The Skripals were found unconscious on the bench on March 4 and remain in critical condition.
German Chancellor Angela Merkel won't be drawn on what additional measures European Union nations will take against Russia over the nerve agent attack on a former spy.
Asked whether Germany and France will follow Britain in expelling Russian diplomats, Merkel replied at a joint news conference with French President Emmanuel Macron Friday that the two nations will consult with others on what to do and officials will give more details "when the coordination is complete."
But she said that "we, Germany and France, agreed that such reactions in addition to the recall of the (EU) ambassador are necessary."
The 28-nation EU has recalled its ambassador from Moscow for consultations, and several countries, including Lithuania, Latvia and the Czech Republic, say they are considering expulsions.
European Council President Donald Tusk says EU nations will take "more steps" against Moscow over the nerve agent attack in Britain.
Building on the solidarity shown with Britain during two days of summit talks in Brussels, Tusk confirmed Friday that the 28-nation group will recall its ambassador from Moscow for consultations. And Tusk said "more steps are expected at a national level" as of Monday.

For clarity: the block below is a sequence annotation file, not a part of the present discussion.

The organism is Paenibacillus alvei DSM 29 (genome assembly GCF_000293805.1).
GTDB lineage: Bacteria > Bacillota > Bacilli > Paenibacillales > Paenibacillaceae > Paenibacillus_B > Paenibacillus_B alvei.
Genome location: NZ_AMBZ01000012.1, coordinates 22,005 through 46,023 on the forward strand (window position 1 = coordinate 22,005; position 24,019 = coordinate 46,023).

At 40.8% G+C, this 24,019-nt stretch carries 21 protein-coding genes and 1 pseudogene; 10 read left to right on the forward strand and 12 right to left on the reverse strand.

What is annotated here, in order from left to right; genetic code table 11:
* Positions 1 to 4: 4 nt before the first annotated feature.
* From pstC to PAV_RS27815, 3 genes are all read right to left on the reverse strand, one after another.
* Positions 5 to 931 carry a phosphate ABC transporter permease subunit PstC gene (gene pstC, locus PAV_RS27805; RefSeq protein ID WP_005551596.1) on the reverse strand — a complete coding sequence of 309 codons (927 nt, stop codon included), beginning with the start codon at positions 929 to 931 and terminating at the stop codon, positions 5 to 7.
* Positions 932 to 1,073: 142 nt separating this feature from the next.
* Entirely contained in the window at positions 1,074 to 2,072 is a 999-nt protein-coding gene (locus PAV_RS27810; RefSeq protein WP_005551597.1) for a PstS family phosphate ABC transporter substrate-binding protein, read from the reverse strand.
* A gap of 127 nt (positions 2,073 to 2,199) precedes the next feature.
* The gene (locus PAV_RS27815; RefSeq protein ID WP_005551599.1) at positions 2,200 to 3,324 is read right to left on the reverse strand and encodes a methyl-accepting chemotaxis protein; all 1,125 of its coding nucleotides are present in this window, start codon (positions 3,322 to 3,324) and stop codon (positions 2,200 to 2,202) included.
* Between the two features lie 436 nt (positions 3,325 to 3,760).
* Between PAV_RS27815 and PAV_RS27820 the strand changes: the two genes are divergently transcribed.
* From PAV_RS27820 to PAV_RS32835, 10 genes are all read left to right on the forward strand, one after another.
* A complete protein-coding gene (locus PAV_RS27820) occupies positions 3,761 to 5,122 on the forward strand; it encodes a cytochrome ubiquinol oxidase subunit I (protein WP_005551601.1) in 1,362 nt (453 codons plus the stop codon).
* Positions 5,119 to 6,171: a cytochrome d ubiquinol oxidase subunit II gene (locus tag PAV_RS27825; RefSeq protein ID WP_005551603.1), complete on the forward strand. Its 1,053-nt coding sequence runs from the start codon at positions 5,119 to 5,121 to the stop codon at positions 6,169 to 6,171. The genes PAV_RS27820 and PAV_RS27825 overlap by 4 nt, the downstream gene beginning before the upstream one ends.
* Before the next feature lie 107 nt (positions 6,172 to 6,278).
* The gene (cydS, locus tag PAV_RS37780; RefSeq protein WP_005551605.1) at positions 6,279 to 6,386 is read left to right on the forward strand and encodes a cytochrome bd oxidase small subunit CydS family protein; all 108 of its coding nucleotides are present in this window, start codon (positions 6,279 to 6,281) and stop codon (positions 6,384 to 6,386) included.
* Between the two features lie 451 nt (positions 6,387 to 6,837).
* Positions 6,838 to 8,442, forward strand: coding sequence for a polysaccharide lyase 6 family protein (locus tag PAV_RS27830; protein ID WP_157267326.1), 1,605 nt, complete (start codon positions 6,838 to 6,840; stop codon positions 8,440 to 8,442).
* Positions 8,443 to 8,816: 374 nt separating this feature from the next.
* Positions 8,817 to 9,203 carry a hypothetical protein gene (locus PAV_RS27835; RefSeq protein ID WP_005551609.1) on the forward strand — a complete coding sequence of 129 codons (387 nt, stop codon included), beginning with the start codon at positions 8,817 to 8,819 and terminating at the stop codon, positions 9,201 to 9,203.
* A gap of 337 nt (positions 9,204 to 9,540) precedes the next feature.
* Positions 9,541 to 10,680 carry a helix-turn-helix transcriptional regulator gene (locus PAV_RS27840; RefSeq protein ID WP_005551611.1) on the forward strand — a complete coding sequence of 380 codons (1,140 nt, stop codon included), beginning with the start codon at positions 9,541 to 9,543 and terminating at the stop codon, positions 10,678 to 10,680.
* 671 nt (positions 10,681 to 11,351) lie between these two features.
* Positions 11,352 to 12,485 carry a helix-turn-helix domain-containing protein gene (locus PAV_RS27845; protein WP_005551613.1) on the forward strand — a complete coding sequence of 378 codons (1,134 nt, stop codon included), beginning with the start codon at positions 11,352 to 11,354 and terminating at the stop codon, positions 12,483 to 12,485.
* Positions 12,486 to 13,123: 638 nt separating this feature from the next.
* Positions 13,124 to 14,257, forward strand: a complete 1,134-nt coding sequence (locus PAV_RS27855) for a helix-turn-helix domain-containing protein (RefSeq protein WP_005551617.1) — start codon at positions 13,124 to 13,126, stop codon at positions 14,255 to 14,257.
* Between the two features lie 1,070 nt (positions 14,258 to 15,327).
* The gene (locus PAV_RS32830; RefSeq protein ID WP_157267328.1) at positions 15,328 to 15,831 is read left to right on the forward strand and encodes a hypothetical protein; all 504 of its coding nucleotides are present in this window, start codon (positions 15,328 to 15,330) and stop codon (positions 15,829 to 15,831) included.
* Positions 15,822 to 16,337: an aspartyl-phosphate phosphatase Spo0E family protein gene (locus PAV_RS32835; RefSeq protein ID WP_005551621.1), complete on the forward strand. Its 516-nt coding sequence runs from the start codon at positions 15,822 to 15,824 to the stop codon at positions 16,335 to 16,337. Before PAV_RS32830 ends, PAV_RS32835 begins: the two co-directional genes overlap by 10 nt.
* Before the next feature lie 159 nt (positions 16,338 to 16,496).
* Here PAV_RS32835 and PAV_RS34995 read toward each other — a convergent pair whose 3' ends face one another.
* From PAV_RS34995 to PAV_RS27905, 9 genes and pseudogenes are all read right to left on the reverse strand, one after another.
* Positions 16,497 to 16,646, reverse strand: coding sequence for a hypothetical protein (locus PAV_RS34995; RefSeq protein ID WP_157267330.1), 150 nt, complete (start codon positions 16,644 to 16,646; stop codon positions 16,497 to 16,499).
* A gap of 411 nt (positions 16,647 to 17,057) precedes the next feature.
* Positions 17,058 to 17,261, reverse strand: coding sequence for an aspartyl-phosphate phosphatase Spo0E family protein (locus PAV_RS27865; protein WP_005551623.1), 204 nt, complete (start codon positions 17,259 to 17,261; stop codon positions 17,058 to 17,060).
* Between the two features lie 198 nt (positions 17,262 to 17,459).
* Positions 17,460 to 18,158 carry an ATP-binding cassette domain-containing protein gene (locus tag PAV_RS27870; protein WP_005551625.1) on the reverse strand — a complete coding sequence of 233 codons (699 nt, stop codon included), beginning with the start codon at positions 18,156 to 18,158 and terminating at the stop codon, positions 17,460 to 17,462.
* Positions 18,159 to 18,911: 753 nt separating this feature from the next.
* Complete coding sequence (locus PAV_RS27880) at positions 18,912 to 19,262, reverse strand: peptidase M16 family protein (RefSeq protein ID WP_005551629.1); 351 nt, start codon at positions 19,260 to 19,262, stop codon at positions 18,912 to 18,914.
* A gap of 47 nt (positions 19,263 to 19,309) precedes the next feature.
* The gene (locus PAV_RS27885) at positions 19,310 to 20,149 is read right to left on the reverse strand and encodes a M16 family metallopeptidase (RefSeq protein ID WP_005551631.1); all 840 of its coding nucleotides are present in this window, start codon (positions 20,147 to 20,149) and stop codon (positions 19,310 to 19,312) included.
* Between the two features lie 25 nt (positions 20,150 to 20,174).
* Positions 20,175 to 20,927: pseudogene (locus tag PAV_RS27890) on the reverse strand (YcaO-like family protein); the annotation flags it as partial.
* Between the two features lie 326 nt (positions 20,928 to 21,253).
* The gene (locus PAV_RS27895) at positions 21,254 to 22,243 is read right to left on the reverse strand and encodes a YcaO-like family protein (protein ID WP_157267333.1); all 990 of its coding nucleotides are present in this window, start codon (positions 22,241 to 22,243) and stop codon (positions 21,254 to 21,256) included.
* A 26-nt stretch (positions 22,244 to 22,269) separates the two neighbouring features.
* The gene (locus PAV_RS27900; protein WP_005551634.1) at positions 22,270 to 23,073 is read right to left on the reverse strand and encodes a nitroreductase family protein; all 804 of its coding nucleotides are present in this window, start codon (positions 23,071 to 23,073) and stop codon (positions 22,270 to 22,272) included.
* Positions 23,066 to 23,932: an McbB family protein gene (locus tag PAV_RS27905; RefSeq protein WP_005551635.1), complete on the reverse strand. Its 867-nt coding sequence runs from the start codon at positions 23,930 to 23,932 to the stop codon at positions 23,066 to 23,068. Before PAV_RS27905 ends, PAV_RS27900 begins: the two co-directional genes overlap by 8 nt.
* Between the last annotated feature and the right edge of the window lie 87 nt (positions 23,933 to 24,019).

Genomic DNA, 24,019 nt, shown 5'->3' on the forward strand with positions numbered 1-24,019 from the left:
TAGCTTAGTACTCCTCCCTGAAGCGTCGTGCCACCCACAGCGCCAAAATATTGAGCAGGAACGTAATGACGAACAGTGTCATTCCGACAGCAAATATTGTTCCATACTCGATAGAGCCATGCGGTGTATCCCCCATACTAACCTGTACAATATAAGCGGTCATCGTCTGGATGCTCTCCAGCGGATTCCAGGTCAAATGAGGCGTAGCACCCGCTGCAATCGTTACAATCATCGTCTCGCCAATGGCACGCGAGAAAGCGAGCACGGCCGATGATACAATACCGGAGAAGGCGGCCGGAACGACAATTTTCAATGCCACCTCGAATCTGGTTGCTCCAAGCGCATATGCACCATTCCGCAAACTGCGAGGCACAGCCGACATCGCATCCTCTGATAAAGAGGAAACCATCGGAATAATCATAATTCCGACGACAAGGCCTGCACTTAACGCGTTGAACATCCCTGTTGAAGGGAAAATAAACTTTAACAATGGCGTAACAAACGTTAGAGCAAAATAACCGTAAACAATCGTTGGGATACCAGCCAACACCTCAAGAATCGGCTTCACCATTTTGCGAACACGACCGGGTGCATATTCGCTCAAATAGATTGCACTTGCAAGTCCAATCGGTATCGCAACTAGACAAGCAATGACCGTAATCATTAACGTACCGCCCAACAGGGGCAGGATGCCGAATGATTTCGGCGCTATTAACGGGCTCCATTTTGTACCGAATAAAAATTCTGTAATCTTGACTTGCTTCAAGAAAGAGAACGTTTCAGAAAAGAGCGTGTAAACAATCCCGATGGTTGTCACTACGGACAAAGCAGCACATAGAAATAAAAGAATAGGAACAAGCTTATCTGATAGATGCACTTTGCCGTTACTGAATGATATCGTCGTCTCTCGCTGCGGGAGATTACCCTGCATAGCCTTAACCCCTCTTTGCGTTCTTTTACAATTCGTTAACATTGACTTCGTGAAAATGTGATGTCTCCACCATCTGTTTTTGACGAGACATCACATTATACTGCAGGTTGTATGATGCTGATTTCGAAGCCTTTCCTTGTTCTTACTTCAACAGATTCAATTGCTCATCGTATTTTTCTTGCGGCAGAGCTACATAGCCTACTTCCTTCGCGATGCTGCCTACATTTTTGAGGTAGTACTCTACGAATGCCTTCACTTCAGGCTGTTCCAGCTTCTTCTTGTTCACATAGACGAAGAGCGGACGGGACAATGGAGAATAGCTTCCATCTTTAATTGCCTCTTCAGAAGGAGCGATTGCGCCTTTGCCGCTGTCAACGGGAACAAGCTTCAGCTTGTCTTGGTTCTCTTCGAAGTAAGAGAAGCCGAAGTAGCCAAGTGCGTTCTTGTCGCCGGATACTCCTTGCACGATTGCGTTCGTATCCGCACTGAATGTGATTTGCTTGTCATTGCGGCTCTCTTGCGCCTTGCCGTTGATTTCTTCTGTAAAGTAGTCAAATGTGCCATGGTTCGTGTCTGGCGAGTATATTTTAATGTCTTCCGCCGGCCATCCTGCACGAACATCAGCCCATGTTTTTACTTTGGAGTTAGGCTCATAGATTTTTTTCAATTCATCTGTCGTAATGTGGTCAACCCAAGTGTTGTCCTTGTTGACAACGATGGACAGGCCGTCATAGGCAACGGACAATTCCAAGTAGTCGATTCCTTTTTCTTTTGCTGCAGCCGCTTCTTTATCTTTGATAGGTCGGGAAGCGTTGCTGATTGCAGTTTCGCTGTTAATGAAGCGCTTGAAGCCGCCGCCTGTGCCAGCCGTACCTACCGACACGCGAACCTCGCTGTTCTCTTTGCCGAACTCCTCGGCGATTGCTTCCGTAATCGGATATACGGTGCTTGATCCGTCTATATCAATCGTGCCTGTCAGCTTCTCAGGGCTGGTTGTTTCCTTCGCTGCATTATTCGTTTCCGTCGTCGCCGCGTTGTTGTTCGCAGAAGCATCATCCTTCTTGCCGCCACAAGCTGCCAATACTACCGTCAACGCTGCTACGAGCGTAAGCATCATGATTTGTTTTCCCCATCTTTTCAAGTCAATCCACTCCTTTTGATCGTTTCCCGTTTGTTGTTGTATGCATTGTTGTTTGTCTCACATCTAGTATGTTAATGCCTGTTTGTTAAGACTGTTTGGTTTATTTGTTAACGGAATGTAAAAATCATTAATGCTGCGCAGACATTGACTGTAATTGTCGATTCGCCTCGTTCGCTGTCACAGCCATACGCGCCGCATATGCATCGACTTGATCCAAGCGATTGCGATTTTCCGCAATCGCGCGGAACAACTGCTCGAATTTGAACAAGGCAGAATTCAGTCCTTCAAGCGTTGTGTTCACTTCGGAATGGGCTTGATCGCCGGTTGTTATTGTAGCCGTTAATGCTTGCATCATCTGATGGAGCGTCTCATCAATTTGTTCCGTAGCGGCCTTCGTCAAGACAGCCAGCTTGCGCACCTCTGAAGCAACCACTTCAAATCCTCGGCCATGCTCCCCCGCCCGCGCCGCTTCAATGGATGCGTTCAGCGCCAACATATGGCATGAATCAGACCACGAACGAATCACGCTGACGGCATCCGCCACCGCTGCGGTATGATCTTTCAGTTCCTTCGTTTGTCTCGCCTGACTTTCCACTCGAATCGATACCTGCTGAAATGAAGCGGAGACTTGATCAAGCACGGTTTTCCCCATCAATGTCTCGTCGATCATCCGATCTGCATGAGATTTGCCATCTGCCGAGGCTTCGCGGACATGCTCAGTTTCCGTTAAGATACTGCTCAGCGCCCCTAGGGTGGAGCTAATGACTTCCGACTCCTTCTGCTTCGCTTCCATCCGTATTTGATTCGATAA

The EU said it was highly likely that Russia was behind the nerve-agent attack on a former Russian spy and his daughter in Salisbury and could see no other plausible explanation for it.
The March 4 attack has left the father and daughter in critical condition.
Russia's Foreign Ministry says Moscow is not aware of immediate plans by any European countries other than Britain to expel Russian diplomats.
Several European Union countries say they plan to take measures against Russia over the poisoning of a former spy in the English city of Salisbury, and some may follow the U.K.'s lead in expelling Moscow diplomats.
The EU announced on Thursday that it would recall its ambassador from Moscow for consultations over the incident.
Artyom Kozhin, a spokesman for Russia's Foreign Ministry, told a televised briefing Friday afternoon that officials there have not been approached by other countries about potential expulsions.
The UK has already expelled 23 Russian diplomats and their families, and Moscow responded by expelling 23 British diplomats, who are expected to return to the UK on Friday.
The president of Lithuania says EU countries plan to ramp up their actions against Russia within days over the poisoning of a former spy.
Speaking hours after the European Union said it agreed with Britain that Russia was "highly likely" to be responsible, Dalia Grybauskaite said that "from the beginning of next week, a lot of countries, we will go for our national measures."
Grybauskaite has said Lithuania may expel Russian diplomats over the attack on former double agent Sergei Skripal and his daughter Yulia in the English city of Salisbury earlier this month.
At a Brussels summit, May shared information about why Britain is convinced Moscow was behind the nerve-agent attack.
Grybauskaite said Friday that "we got more detailed information from the prime minister May and it was very good information."